The FET switch 211 receives the RF signal from the regulator 210. The FET switch also receives a control signal from the controller 218. When energized, the control signal turns on the FET switch 211 so that the RF signal is provided to auto-switch circuit 230. When de-energized, the control signal turns off the FET switch 211 so that any signal provided by the regulator 210 is disconnected from the auto-switch circuit 230.

The auto-switch circuit 230 also receives control signals from the controller 218, and an impedance signal from the divider 222. Based on the control and impedance signals, the auto-switch circuit 230 selects between a low impedance and a high impedance transformation circuits 440 (FIG. 4). The output of the selected transformer circuit is provided to the filter network 232. The filter network 232 acts as a bandpass filter having a preferred center frequency of approximately 482 KHz. The filter network 232 reduces any higher order harmonic signals on the RF signal. In addition, the filter network 232 decouples any DC components from the regulator 210.

Current detector 234 measures the current provided through the filter network 232. Similarly, the voltage detector 236 measures the voltage provided across the output of the filter network 232. These measured signals are provided to the divider 222 through RMS convertors 221 and 222. The measured signals are also provided to the multiplier 220. The divider 222 divides the voltage signal by the current signal to produce a signal representing the effective impedance of an ablation device. The multiplier 220 multiplies the voltage signal by the current signal to produce a signal representing the actual power provided to an ablation device. As described above, the actual power signal is used by the error amplifier 216 to control the regulator 210. The effective impedance signal is used by the auto-switch circuit 230 to select between the low impedance and high impedance transformation circuit.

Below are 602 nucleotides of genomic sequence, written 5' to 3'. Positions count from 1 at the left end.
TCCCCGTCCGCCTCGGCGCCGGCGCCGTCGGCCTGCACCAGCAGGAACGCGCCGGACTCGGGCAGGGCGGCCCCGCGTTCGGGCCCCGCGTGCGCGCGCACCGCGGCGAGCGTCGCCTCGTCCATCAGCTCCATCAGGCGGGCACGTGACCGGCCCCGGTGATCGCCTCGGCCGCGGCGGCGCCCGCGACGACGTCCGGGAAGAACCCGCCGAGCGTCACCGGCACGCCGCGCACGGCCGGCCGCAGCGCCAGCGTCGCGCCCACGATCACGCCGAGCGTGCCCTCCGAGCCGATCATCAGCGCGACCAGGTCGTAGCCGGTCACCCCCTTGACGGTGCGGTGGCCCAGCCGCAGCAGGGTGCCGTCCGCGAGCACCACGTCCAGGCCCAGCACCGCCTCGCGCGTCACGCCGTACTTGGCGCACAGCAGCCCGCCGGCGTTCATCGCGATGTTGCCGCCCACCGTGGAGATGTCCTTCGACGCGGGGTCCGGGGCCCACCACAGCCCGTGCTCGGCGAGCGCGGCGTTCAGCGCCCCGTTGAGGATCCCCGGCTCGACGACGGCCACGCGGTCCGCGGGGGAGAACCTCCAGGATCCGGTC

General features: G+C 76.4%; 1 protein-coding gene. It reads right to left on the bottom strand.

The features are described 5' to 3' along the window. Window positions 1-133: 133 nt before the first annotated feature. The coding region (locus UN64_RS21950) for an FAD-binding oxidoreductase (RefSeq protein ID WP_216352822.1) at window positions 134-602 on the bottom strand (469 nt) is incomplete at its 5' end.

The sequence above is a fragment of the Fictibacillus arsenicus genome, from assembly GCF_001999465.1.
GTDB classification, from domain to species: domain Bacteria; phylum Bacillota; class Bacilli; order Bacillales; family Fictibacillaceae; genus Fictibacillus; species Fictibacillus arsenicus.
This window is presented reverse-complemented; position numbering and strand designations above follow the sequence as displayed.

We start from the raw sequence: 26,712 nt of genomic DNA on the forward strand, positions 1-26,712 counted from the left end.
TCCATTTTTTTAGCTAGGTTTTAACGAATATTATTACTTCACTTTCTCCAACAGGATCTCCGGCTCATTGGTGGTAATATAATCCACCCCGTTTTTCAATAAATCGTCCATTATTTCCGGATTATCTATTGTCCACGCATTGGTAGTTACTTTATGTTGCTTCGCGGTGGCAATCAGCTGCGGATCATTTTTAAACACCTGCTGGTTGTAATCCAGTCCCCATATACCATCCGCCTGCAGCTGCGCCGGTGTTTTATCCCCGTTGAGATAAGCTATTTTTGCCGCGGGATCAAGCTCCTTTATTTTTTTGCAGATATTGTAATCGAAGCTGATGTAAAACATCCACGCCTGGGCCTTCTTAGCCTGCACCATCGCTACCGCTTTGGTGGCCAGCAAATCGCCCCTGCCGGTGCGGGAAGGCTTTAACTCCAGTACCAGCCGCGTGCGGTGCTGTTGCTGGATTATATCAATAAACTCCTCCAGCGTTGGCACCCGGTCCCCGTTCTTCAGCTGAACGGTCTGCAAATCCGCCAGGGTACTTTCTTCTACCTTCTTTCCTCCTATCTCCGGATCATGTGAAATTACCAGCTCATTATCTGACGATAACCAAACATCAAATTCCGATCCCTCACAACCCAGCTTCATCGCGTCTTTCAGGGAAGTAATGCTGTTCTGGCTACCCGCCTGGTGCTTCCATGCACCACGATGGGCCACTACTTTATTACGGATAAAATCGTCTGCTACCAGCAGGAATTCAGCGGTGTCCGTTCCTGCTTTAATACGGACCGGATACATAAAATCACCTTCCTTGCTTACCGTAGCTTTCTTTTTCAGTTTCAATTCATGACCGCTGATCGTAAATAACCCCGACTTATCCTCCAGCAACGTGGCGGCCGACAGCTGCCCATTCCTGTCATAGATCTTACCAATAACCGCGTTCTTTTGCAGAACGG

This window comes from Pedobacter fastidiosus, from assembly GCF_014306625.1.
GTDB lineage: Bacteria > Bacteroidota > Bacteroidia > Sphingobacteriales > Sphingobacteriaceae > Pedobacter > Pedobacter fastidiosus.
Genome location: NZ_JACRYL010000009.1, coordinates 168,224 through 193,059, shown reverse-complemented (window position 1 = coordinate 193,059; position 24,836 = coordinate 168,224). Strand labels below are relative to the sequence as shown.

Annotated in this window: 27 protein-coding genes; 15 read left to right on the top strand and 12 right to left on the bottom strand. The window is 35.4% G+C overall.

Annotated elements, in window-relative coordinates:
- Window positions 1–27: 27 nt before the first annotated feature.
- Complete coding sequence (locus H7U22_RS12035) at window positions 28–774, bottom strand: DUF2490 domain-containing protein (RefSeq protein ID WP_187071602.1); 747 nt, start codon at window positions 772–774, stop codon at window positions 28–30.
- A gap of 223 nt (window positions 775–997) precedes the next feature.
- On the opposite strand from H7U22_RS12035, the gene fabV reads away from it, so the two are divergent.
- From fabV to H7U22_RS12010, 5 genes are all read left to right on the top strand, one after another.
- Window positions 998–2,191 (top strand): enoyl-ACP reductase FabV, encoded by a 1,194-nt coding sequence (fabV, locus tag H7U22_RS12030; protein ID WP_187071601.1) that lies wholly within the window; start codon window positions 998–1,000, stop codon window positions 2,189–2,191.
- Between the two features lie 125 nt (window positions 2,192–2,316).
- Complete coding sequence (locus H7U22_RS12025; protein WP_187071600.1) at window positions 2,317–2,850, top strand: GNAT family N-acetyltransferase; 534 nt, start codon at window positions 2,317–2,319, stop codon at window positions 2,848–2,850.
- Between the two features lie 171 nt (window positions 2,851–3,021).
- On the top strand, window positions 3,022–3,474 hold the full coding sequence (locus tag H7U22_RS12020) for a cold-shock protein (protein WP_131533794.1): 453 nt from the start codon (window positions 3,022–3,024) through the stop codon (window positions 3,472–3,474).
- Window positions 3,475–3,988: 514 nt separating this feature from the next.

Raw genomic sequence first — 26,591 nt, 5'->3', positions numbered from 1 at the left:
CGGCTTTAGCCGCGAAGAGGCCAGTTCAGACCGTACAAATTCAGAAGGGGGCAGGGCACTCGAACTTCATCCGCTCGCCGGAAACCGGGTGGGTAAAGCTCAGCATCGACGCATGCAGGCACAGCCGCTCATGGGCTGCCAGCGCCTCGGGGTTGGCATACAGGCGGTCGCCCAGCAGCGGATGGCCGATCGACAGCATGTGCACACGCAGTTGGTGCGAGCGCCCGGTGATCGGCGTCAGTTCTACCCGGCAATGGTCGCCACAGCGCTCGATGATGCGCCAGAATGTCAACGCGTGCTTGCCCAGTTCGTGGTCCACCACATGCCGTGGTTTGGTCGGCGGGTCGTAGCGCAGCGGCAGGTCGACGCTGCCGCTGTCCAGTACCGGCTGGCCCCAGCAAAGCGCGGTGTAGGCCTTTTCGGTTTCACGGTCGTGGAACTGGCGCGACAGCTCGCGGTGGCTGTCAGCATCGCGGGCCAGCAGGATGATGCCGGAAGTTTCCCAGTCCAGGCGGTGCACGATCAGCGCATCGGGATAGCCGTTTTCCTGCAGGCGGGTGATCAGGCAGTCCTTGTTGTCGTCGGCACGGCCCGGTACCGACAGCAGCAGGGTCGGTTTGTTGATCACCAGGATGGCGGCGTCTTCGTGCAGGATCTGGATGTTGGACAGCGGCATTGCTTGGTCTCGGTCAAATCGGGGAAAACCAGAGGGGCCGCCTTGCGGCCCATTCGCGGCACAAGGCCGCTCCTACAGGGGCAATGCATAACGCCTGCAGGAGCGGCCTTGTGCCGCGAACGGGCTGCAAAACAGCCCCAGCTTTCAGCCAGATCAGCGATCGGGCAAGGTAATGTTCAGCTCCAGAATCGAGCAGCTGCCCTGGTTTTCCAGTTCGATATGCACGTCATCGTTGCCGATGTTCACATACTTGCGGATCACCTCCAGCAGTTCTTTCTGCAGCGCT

The actual power signal (PACT) from multiplier 220 and the effective impedance signal from divider 222 are both provided to the controller 218. The controller 218 also connects to the set power signal input of the error amplifier 116. The controller 218 is configured to measure the power set signal and to generate a set power signal. During an ablation procedure, if the controller 218 detects a terminal fault condition, the controller 218 drives the set power signal to zero and de-energizes the FET switch 211. Driving the set power signal to zero causes the regulator 210 to turn off the RF signal.

The RF generator also includes a DC resistance detector 238 connected across output relays 240. The DC resistance detector 238 measures the DC resistance of an external ablation device. The DC resistance detector 238 provides a signal related to this resistance to the controller 218. The controller uses this signal to detect a short circuit in an attached ablation device.

The output relays 240 receive the filtered RF signal from the filter network 232. The output relays 240 are configured to provide this signal to the output terminals 242 in response to a control signal from the controller 218. When energized, the output relays 240 connect the RF generator circuit to an ablation device through output terminals 242. When de-energized, the output relays 240 isolate the RF generator circuit from an ablation device.

Turning to FIG. 3, a preferred embodiment of the controller 218 and additional related components are described. A fault and steering control block 302 of the controller 218 provides control signals to the display board 212, the FET switch 211, the auto-switch circuit 230, and the output relays 240.

The controller 218 provides the impedance signal from divider 222 (FIG. 2) to both an audio circuit 310 and a data I/O translator 306. The audio circuit 310 produces a frequency signal related to the impedance signal. Low impedances are transduced into higher frequency signals; high impedances are transduced into a lower frequency signals. The frequency signal lies within the range of audible frequencies and is used to drive a speaker 312. During the process of ablation, the measured impedance will increase. Accordingly, the frequency of the sound signal produced by the speaker 312 will decrease. This provides audible feedback of the ablation process to an operator. The audio circuit 310 may also be configured to provide signals that increase in frequency with increased impedance.